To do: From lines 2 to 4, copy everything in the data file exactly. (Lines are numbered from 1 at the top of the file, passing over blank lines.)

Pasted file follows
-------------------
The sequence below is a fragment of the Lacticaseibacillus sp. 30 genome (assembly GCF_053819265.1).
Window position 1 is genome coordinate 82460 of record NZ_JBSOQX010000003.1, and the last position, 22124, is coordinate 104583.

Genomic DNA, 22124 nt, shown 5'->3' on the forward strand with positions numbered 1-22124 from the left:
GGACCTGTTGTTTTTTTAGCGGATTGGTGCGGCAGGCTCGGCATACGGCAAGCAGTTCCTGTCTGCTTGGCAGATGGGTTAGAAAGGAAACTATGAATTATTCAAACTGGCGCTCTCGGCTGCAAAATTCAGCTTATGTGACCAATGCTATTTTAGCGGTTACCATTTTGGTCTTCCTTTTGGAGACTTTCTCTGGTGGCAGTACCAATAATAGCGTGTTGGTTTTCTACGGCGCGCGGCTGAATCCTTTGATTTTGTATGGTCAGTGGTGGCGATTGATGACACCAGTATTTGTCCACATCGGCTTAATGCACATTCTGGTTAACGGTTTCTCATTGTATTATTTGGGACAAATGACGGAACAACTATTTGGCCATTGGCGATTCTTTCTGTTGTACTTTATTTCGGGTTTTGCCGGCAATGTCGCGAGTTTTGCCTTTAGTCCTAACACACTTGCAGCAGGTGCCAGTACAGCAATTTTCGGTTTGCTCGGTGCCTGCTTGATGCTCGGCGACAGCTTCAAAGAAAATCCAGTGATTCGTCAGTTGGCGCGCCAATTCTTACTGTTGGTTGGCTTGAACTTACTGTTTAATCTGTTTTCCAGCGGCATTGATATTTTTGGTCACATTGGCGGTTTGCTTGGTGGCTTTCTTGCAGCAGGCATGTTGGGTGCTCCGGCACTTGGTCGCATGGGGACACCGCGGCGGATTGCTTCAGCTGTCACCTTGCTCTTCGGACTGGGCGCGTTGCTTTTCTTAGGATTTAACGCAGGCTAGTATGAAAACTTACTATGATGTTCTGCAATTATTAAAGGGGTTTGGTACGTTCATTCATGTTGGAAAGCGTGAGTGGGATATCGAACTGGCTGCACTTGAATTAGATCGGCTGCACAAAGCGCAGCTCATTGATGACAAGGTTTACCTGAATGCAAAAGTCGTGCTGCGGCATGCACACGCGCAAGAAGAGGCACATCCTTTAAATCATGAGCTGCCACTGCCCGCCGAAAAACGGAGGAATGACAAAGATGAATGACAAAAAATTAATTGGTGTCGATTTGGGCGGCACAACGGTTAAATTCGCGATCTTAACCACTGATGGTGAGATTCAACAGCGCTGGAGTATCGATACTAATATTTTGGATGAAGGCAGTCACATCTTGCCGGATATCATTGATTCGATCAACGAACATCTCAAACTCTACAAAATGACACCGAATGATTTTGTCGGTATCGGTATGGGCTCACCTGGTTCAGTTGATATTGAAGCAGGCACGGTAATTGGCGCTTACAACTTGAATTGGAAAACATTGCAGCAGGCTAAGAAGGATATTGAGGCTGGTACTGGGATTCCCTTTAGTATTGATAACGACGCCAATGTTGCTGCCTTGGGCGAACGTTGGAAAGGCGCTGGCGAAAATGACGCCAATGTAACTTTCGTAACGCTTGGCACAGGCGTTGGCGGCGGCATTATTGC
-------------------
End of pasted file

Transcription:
Window position 1 is genome coordinate 82460 of record NZ_JBSOQX010000003.1, and the last position, 22124, is coordinate 104583.

Genomic DNA, 22124 nt, shown 5'->3' on the forward strand with positions numbered 1-22124 from the left:
GGACCTGTTGTTTTTTTAGCGGATTGGTGCGGCAGGCTCGGCATACGGCAAGCAGTTCCTGTCTGCTTGGCAGATGGGTTAGAAAGGAAACTATGAATTATTCAAACTGGCGCTCTCGGCTGCAAAATTCAGCTTATGTGACCAATGCTATTTTAGCGGTTACCATTTTGGTCTTCCTTTTGGAGACTTTCTCTGGTGGCAGTACCAATAATAGCGTGTTGGTTTTCTACGGCGCGCGGCTGAATCCTTTGATTTTGTATGGTCAGTGGTGGCGATTGATGACACCAGTATTTGTCCACATCGGCTTAATGCACATTCTGGTTAACGGTTTCTCATTGTATTATTTGGGACAAATGACGGAACAACTATTTGGCCATTGGCGATTCTTTCTGTTGTACTTTATTTCGGGTTTTGCCGGCAATGTCGCGAGTTTTGCCTTTAGTCCTAACACACTTGCAGCAGGTGCCAGTACAGCAATTTTCGGTTTGCTCGGTGCCTGCTTGATGCTCGGCGACAGCTTCAAAGAAAATCCAGTGATTCGTCAGTTGGCGCGCCAATTCTTACTGTTGGTTGGCTTGAACTTACTGTTTAATCTGTTTTCCAGCGGCATTGATATTTTTGGTCACATTGGCGGTTTGCTTGGTGGCTTTCTTGCAGCAGGCATGTTGGGTGCTCCGGCACTTGGTCGCATGGGGACACCGCGGCGGATTGCTTCAGCTGTCACCTTGCTCTTCGGACTGGGCGCGTTGCTTTTCTTAGGATTTAACGCAGGCTAGTATGAAAACTTACTATGATGTTCTGCAATTATTAAAGGGGTTTGGTACGTTCATTCATGTTGGAAAGCGTGAGTGGGATATCGAACTGGCTGCACTTGAATTAGATCGGCTGCACAAAGCGCAGCTCATTGATGACAAGGTTTACCTGAATGCAAAAGTCGTGCTGCGGCATGCACACGCGCAAGAAGAGGCACATCCTTTAAATCATGAGCTGCCACTGCCCGCCGAAAAACGGAGGAATGACAAAGATGAATGACAAAAAATTAATTGGTGTCGATTTGGGCGGCACAACGGTTAAATTCGCGATCTTAACCACTGATGGTGAGATTCAACAGCGCTGGAGTATCGATACTAATATTTTGGATGAAGGCAGTCACATCTTGCCGGATATCATTGATTCGATCAACGAACATCTCAAACTCTACAAAATGACACCGAATGATTTTGTCGGTATCGGTATGGGCTCACCTGGTTCAGTTGATATTGAAGCAGGCACGGTAATTGGCGCTTACAACTTGAATTGGAAAACATTGCAGCAGGCTAAGAAGGATATTGAGGCTGGTACTGGGATTCCCTTTAGTATTGATAACGACGCCAATGTTGCTGCCTTGGGCGAACGTTGGAAAGGCGCTGGCGAAAATGACGCCAATGTAACTTTCGTAACGCTTGGCACAGGCGTTGGCGGCGGCATTATTGC